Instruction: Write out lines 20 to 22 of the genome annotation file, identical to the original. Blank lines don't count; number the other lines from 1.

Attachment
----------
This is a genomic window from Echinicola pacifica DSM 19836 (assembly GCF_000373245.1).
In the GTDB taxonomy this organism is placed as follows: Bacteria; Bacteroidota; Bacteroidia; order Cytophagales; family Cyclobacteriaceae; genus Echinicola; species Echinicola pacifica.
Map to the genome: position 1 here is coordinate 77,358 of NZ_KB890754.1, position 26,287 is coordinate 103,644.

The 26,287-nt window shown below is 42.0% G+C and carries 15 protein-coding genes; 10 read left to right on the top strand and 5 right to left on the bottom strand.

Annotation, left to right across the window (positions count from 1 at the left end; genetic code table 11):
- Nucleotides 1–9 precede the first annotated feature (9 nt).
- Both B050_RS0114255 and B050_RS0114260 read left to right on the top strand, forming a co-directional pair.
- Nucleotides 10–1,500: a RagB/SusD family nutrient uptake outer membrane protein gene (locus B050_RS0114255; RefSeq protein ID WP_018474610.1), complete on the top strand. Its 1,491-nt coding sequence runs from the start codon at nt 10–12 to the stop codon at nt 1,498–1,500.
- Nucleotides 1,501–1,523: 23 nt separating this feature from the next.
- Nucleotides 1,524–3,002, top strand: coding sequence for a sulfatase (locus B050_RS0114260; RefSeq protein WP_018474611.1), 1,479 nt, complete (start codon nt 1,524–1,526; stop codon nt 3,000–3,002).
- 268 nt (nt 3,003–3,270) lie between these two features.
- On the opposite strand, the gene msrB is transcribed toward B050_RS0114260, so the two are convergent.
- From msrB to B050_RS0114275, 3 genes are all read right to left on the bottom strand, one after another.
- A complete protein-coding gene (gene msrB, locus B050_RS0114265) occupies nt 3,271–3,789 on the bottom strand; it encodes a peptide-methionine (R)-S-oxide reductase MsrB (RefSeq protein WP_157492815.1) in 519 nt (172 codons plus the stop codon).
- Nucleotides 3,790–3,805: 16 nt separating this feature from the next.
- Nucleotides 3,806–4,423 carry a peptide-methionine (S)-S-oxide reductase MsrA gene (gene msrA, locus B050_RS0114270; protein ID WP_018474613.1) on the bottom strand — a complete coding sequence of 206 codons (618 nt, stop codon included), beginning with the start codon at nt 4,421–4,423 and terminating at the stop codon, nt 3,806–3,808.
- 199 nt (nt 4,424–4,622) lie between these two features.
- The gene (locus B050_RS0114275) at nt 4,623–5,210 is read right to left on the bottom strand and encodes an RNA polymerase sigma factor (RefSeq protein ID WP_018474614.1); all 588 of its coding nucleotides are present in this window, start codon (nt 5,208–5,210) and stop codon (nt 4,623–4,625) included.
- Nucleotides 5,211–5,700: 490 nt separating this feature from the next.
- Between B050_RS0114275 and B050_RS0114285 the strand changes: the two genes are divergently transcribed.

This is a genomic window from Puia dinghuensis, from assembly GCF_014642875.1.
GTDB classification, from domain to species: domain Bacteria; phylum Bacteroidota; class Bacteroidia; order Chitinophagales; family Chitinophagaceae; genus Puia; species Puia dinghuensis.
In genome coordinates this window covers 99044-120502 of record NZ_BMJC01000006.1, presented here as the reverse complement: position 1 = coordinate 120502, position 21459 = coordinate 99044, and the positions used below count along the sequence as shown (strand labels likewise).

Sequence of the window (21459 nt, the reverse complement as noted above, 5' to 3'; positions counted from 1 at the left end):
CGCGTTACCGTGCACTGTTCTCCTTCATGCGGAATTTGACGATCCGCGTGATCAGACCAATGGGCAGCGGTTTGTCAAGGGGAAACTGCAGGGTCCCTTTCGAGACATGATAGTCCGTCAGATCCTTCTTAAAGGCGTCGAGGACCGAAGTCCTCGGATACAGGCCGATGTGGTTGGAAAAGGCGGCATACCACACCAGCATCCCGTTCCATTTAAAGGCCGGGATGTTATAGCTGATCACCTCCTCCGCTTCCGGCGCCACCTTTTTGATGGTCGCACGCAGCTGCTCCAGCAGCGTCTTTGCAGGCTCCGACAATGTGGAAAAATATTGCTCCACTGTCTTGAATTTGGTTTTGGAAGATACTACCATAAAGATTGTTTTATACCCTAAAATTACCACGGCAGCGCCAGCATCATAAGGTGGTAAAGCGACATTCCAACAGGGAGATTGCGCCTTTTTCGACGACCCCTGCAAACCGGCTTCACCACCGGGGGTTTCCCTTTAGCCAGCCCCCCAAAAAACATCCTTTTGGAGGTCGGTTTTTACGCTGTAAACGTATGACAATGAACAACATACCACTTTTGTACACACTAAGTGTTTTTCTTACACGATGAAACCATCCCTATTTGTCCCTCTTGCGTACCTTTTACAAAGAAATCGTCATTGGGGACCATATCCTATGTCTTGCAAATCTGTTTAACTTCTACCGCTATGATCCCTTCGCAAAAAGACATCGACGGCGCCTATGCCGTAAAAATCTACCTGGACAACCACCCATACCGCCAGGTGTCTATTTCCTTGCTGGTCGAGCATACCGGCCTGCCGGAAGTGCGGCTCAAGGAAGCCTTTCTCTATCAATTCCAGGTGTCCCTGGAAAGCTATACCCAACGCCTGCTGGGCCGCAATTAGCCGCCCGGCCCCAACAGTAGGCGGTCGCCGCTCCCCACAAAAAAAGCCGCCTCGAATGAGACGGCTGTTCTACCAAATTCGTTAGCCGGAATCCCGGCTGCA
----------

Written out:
- Between B050_RS0114275 and B050_RS0114285 the strand changes: the two genes are divergently transcribed.

This is a genomic window from Puia dinghuensis, from assembly GCF_014642875.1.
GTDB classification, from domain to species: domain Bacteria; phylum Bacteroidota; class Bacteroidia; order Chitinophagales; family Chitinophagaceae; genus Puia; species Puia dinghuensis.